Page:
“The research also identified that blocking both BCL-XL plus another related survival protein, MCL-1, could further enhance the killing of these T/NK lymphoma cells.”

New approaches to targeting cell survival

Dr Kelly said using medicines to target BCL-XL as a cancer treatment had proved challenging because this protein is also important for the survival of platelets, a vital cell type in the body.

“There is intense interest in developing new approaches to target BCL-XL given many cancers rely on this survival protein. We are hopeful there will soon be new and safe approaches to blocking BCL-XL function, or even lowering the levels of BCL-XL selectively in cancer cells,” she said.

“Our research has identified EBV-associated T/NK cell lymphomas as one type of cancer that could respond well to these approaches, if they are shown to be safe. The ultimate goal would be to find approaches to safely combine BCL-XL inhibitors with existing MCL-1 inhibitory drugs that are already in clinical trials, given we have seen a role for MCL-1 in these cancers.”

The research also highlighted the potential for BCL-XL to be a therapeutic target in other EBV-associated cancers.

“While some more-common EBV-associated cancers have already been well-studied, we hope our research might inspire further investigations of other rare cancers, for which new treatments are urgently needed,” Dr Kelly said.

Dr Sejic undertook the research as a PhD student, supported by a University of Melbourne-University of Birmingham Priestley PhD Scholarship.

The research was also supported by the Dyson Bequest, the Australian National Health and Medical Research Council, the UK Medical Research Council, the Victorian Cancer Agency, Cancer Council Victoria, the Leukemia Foundation of Australia, the US Leukaemia and Lymphoma Society, Universitas 21, The Craig Perkins Cancer Research Foundation, the Redstone Foundation Bequest and the Victorian Government.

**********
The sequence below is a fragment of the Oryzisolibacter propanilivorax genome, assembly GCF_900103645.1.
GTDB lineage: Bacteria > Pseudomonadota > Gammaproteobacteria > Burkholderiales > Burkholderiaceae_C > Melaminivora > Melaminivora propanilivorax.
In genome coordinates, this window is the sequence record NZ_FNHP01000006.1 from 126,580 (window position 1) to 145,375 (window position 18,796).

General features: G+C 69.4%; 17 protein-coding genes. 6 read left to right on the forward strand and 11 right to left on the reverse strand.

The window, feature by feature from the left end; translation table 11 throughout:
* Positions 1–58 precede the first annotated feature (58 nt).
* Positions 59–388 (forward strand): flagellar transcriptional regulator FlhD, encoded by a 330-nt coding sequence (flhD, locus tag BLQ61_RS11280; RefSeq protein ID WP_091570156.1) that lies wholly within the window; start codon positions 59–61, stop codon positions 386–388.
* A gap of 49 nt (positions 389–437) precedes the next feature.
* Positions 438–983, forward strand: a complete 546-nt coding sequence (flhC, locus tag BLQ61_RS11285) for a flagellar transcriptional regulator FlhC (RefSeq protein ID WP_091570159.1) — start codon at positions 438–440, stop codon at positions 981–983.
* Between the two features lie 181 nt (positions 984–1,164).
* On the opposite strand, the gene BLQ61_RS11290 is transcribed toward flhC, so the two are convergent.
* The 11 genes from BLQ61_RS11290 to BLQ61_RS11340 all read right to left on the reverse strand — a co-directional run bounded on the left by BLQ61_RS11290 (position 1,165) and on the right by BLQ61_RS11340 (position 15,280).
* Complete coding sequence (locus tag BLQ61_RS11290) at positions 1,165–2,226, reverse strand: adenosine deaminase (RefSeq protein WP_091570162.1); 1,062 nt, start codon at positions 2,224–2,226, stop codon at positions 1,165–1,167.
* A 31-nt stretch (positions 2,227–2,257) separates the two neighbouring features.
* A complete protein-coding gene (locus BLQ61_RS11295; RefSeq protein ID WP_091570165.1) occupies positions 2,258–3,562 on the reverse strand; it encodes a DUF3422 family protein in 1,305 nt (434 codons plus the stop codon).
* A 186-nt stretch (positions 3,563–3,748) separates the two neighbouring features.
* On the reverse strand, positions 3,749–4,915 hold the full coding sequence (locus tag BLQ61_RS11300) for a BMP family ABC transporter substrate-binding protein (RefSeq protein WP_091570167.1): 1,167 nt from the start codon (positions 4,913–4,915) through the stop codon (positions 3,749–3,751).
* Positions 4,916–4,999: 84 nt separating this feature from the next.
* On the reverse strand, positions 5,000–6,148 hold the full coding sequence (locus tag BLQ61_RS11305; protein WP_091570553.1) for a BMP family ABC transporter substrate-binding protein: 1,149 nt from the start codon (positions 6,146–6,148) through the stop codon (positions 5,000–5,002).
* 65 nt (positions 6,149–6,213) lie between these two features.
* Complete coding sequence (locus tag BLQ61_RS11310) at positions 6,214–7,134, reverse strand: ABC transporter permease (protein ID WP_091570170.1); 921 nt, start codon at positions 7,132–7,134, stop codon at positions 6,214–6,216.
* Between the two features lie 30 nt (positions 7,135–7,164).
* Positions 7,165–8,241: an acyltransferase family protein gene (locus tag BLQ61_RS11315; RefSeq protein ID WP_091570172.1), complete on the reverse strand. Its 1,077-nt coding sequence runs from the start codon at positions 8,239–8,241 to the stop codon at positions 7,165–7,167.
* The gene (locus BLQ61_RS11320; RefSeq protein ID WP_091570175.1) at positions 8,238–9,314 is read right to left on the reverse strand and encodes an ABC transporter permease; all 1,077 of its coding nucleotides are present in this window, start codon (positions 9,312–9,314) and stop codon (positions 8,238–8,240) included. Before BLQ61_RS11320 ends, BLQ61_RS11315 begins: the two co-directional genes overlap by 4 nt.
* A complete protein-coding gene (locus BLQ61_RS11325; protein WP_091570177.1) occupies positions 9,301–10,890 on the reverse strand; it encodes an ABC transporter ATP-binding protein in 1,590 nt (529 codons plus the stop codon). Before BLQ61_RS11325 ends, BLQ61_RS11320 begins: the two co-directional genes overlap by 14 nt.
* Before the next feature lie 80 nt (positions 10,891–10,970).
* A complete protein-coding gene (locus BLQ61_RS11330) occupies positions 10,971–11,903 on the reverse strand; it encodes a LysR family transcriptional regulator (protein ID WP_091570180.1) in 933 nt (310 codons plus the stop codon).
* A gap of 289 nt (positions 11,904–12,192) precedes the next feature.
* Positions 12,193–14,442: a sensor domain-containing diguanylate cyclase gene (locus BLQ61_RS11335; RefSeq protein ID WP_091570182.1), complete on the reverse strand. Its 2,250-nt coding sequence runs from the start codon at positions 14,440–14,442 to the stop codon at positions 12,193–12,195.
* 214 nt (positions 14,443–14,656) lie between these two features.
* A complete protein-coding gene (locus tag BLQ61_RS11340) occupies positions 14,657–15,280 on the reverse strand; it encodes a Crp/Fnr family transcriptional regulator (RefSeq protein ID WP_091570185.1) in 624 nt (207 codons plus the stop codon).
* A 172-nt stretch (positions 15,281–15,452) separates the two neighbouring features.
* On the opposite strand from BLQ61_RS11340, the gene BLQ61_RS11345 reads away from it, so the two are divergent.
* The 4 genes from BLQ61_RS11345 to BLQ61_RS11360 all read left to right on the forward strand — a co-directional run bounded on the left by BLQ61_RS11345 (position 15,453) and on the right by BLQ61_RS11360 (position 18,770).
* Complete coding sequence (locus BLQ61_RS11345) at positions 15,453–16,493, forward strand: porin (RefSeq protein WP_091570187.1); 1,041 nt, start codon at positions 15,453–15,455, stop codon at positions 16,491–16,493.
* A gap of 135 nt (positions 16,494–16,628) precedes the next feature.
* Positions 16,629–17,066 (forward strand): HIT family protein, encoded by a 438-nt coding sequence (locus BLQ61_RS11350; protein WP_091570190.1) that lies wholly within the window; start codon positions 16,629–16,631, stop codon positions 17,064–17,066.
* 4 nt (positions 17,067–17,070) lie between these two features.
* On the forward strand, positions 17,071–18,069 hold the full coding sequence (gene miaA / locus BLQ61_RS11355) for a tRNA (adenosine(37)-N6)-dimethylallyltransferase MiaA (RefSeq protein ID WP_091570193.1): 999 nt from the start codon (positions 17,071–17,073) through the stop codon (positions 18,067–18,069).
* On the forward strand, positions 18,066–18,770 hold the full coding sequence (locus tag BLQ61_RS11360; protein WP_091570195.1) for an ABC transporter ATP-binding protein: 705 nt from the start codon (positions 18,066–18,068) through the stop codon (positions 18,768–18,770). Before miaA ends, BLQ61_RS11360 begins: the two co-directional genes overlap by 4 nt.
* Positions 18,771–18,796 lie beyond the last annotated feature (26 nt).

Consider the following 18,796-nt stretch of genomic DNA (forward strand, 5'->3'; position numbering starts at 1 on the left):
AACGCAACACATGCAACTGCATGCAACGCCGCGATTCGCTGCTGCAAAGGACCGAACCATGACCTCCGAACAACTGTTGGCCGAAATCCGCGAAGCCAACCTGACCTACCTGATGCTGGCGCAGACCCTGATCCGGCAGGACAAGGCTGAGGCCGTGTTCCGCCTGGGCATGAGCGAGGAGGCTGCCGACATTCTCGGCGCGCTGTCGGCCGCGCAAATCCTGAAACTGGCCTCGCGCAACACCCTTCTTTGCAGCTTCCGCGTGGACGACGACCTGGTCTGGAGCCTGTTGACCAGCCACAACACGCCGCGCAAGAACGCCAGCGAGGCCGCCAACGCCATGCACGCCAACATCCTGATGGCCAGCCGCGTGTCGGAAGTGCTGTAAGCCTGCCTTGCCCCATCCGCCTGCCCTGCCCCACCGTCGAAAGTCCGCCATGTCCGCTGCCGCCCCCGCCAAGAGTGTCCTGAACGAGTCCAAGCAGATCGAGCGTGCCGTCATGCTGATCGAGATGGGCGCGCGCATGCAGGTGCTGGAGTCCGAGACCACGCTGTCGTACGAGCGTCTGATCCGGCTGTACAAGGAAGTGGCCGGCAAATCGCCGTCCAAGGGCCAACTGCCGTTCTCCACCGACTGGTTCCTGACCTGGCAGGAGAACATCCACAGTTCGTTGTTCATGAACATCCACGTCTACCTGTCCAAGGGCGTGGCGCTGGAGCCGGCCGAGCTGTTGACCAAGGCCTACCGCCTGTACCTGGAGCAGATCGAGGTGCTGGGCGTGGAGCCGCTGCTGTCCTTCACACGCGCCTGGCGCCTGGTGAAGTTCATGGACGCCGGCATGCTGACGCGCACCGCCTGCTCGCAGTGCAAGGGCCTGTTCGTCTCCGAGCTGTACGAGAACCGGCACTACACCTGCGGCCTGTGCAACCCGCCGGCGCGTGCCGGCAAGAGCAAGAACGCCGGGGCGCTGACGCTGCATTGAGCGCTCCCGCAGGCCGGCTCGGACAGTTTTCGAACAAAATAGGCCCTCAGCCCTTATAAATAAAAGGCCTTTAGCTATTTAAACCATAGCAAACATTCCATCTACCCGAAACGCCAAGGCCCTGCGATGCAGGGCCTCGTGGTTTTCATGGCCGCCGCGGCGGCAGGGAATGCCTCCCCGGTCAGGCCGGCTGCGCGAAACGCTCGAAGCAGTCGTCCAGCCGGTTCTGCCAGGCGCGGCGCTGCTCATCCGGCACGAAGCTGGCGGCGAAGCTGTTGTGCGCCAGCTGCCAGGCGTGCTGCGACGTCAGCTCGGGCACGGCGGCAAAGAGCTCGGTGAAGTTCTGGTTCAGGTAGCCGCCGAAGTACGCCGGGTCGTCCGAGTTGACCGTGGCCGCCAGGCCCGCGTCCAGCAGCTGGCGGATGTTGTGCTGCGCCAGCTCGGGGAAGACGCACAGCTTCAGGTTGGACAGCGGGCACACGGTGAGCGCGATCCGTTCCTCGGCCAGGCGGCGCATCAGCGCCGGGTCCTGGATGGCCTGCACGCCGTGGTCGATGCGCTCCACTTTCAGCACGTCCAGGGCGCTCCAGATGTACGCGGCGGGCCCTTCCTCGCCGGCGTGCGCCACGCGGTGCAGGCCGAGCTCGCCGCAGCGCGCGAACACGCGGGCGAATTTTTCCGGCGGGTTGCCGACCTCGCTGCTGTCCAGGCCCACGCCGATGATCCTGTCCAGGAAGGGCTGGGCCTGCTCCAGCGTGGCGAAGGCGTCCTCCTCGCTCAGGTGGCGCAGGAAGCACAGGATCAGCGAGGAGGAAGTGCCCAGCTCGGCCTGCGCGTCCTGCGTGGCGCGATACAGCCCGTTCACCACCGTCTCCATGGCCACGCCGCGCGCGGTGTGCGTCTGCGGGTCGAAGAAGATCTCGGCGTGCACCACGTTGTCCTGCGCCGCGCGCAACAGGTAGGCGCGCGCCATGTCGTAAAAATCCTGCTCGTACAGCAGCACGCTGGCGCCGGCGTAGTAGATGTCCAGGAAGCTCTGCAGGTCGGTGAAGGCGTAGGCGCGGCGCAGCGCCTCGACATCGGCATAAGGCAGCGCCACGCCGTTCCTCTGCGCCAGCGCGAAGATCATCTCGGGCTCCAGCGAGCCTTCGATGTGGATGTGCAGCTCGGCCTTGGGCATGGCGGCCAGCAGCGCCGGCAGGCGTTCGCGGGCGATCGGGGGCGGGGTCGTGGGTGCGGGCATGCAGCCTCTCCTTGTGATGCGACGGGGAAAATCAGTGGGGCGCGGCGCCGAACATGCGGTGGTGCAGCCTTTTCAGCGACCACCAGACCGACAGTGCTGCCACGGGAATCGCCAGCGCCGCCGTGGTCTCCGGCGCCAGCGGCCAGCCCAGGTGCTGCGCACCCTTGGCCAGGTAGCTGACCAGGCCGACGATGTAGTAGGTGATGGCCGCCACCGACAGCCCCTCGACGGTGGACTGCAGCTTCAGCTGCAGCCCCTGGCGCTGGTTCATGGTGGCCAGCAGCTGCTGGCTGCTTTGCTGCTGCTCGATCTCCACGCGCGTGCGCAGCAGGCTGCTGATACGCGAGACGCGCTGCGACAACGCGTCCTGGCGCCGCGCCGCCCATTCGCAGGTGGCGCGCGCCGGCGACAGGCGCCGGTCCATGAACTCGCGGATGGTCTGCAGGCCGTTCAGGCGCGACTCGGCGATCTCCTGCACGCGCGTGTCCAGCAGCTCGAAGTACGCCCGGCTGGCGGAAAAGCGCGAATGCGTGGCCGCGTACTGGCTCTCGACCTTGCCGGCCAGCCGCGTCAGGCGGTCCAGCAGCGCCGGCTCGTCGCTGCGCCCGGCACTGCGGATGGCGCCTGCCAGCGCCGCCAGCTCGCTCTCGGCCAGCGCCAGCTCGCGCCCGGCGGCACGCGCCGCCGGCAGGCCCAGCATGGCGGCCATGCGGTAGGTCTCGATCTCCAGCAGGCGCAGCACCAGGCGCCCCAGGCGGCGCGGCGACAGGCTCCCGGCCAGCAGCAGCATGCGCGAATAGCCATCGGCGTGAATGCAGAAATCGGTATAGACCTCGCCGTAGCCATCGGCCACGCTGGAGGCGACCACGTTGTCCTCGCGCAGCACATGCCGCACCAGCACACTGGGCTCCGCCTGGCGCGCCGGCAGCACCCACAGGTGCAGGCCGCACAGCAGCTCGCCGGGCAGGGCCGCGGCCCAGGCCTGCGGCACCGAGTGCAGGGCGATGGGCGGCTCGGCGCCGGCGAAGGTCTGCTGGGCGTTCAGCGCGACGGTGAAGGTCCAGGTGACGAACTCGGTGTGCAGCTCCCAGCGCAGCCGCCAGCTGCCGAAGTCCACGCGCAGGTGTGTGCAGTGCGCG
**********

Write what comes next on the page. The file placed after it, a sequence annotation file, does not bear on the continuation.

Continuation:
WEHI Authors: Dr Nenad Sejic, Ms Catherine Chang, Dr Olga Kondrashova, Dr Ping Lan, Professor Guillaume Lessene, Professor Andreas Strasser and Dr Gemma Kelly.


Media inquiries

M: +61 475 751 811 


Super Content: 
Two researchers smiling at the camera

Want to be informed of our most exciting discoveries? Subscribe to our quarterly newsletter, Illuminate.

Researcher facing news media crews

Catch up on our latest research discoveries and announcements.

MCL-1 team in the laboratory

Institute researchers have discovered that targeting a cell ‘survival’ protein could help treat some lymphomas, including those that are resistant to existing therapies.

Professor Andrew Roberts in the lab

Professor Andrew Roberts discusses the results of a clinical trial of a potential new anti-cancer agent on ABC Radio.

Animation still image

This two-part animation from WEHI.TV explains the type of programmed cell death called apoptosis, and how the anti-cancer drug venetoclax works by forcing susceptible cells into this process.

Dr Jason Brouwer in a laboratory

Institute researchers uncovered key steps involved in programmed cell death, offering new targets for the treatment of diseases including lupus, cancers and neurodegenerative diseases.